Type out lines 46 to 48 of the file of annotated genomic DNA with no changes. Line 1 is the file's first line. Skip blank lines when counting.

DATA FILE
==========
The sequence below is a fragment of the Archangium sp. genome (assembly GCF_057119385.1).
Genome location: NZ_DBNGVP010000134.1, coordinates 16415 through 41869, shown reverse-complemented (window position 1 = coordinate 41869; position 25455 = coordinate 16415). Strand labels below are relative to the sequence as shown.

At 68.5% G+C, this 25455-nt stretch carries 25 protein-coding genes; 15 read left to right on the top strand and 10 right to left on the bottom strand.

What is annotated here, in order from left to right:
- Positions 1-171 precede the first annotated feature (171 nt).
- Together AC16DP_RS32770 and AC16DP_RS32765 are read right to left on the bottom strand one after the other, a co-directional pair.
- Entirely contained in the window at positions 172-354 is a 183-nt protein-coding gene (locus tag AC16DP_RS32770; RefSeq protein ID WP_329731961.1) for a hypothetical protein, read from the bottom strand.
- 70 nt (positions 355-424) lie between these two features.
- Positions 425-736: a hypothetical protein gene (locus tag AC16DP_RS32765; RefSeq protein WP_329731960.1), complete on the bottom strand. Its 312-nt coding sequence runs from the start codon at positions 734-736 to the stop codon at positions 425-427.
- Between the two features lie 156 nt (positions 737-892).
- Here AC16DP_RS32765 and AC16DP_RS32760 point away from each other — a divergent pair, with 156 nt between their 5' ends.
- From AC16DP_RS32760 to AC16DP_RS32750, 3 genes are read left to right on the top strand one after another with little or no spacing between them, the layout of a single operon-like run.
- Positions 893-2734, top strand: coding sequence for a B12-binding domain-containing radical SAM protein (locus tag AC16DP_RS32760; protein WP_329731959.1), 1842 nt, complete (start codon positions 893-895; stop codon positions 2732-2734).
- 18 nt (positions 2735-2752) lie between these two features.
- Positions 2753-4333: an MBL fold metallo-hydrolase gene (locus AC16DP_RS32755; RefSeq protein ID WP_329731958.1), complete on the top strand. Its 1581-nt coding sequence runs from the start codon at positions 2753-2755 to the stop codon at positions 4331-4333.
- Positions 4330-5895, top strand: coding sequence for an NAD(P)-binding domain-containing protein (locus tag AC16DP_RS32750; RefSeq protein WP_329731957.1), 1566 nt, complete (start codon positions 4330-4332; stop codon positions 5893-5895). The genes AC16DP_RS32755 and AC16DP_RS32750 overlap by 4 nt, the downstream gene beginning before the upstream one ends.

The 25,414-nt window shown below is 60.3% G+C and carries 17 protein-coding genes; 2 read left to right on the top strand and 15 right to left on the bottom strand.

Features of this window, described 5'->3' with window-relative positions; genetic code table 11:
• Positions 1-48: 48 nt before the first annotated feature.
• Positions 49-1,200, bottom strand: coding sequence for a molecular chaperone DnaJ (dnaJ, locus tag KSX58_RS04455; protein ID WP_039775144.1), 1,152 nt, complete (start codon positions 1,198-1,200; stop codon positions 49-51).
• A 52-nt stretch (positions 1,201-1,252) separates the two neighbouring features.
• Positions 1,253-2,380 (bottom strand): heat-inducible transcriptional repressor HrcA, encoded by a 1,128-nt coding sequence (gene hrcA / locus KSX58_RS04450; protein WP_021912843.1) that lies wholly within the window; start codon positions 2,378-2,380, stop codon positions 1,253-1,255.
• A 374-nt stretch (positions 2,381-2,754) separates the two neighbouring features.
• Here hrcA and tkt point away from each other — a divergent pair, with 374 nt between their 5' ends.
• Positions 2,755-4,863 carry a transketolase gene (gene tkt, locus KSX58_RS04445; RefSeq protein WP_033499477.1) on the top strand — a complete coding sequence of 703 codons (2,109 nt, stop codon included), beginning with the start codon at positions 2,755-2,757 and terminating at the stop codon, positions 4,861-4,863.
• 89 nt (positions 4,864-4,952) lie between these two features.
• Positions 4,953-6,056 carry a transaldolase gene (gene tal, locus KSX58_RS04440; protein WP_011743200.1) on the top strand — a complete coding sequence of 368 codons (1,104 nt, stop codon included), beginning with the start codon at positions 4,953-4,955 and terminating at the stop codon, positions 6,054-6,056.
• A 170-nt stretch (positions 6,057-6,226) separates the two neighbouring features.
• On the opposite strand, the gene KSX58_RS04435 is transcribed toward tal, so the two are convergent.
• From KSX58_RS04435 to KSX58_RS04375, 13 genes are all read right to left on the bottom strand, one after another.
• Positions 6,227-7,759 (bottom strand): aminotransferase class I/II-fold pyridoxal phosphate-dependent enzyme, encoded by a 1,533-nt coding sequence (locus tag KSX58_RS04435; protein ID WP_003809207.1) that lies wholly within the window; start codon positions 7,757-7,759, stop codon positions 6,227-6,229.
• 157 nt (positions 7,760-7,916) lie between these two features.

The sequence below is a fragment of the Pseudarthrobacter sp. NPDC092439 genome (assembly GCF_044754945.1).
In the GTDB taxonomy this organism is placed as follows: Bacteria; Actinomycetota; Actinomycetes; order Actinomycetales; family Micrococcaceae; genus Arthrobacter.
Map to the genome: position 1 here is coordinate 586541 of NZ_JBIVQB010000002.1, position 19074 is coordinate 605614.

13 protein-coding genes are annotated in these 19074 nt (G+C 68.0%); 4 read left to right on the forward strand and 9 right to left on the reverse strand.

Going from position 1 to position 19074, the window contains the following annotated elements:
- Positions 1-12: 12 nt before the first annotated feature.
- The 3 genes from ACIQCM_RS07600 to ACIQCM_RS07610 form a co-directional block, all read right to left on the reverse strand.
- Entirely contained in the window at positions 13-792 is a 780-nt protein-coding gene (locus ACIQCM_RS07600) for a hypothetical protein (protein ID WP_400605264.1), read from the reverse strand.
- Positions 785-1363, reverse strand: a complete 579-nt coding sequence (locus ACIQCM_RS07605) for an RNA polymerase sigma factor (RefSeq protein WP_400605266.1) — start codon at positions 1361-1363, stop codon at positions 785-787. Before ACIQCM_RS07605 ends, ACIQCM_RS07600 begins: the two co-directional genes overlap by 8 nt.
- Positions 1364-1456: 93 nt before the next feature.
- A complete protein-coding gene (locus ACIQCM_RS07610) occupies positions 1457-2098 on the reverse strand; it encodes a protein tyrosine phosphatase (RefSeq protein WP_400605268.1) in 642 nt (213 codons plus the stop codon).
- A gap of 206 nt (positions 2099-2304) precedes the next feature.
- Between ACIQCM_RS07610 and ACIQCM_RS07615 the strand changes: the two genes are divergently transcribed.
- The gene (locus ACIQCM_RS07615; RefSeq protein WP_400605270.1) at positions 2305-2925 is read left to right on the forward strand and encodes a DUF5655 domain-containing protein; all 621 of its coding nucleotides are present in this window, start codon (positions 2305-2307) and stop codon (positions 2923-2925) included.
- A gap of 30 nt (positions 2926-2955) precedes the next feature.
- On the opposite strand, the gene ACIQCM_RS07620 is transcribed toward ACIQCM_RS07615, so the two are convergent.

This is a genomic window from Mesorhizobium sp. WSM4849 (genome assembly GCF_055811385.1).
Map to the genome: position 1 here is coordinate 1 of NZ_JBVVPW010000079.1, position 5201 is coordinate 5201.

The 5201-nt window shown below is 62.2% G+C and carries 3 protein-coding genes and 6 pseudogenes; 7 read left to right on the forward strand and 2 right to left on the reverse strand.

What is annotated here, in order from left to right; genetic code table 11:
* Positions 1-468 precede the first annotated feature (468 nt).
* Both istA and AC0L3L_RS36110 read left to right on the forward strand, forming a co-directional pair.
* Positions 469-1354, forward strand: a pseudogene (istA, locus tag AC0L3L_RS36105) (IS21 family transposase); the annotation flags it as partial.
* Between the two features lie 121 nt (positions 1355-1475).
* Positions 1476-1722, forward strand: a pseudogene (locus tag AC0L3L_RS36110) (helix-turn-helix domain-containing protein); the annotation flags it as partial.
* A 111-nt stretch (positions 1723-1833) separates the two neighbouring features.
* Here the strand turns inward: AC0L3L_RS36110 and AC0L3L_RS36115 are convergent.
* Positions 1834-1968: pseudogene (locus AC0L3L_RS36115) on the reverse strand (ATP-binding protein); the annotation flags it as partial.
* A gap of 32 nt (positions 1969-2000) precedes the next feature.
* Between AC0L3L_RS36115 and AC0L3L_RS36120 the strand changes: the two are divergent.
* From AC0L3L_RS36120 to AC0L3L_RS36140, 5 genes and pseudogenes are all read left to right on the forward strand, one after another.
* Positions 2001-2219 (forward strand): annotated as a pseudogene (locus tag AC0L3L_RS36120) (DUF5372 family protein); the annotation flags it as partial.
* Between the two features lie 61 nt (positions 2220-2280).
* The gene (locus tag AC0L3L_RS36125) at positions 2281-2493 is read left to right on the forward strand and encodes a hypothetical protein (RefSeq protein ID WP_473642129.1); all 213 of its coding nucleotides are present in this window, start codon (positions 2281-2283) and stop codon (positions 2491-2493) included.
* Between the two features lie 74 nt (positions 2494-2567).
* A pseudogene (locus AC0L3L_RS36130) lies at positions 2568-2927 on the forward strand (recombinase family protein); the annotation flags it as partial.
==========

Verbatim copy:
- The gene (locus ACIQCM_RS07615; RefSeq protein WP_400605270.1) at positions 2305-2925 is read left to right on the forward strand and encodes a DUF5655 domain-containing protein; all 621 of its coding nucleotides are present in this window, start codon (positions 2305-2307) and stop codon (positions 2923-2925) included.
- A gap of 30 nt (positions 2926-2955) precedes the next feature.
- On the opposite strand, the gene ACIQCM_RS07620 is transcribed toward ACIQCM_RS07615, so the two are convergent.